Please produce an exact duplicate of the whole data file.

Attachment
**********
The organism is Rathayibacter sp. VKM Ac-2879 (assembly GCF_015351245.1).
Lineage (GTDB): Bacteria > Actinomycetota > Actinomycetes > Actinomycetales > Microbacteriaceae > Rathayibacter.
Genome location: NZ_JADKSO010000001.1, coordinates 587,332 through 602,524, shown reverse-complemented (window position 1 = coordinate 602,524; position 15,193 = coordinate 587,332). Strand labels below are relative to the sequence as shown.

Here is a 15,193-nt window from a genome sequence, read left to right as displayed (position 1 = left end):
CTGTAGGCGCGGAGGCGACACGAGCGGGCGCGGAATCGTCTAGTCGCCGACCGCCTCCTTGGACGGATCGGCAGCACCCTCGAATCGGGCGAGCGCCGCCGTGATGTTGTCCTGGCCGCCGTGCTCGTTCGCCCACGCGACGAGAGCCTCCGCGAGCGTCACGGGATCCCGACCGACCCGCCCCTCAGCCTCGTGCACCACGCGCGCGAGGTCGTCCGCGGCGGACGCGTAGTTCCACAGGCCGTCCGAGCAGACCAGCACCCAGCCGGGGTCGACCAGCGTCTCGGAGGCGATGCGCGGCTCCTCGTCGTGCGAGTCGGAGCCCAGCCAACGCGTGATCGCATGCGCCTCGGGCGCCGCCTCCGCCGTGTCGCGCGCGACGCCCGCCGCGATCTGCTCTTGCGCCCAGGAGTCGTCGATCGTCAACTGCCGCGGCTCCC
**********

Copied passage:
The organism is Rathayibacter sp. VKM Ac-2879 (assembly GCF_015351245.1).
Lineage (GTDB): Bacteria > Actinomycetota > Actinomycetes > Actinomycetales > Microbacteriaceae > Rathayibacter.
Genome location: NZ_JADKSO010000001.1, coordinates 587,332 through 602,524, shown reverse-complemented (window position 1 = coordinate 602,524; position 15,193 = coordinate 587,332). Strand labels below are relative to the sequence as shown.

Here is a 15,193-nt window from a genome sequence, read left to right as displayed (position 1 = left end):
CTGTAGGCGCGGAGGCGACACGAGCGGGCGCGGAATCGTCTAGTCGCCGACCGCCTCCTTGGACGGATCGGCAGCACCCTCGAATCGGGCGAGCGCCGCCGTGATGTTGTCCTGGCCGCCGTGCTCGTTCGCCCACGCGACGAGAGCCTCCGCGAGCGTCACGGGATCCCGACCGACCCGCCCCTCAGCCTCGTGCACCACGCGCGCGAGGTCGTCCGCGGCGGACGCGTAGTTCCACAGGCCGTCCGAGCAGACCAGCACCCAGCCGGGGTCGACCAGCGTCTCGGAGGCGATGCGCGGCTCCTCGTCGTGCGAGTCGGAGCCCAGCCAACGCGTGATCGCATGCGCCTCGGGCGCCGCCTCCGCCGTGTCGCGCGCGACGCCCGCCGCGATCTGCTCTTGCGCCCAGGAGTCGTCGATCGTCAACTGCCGCGGCTCCC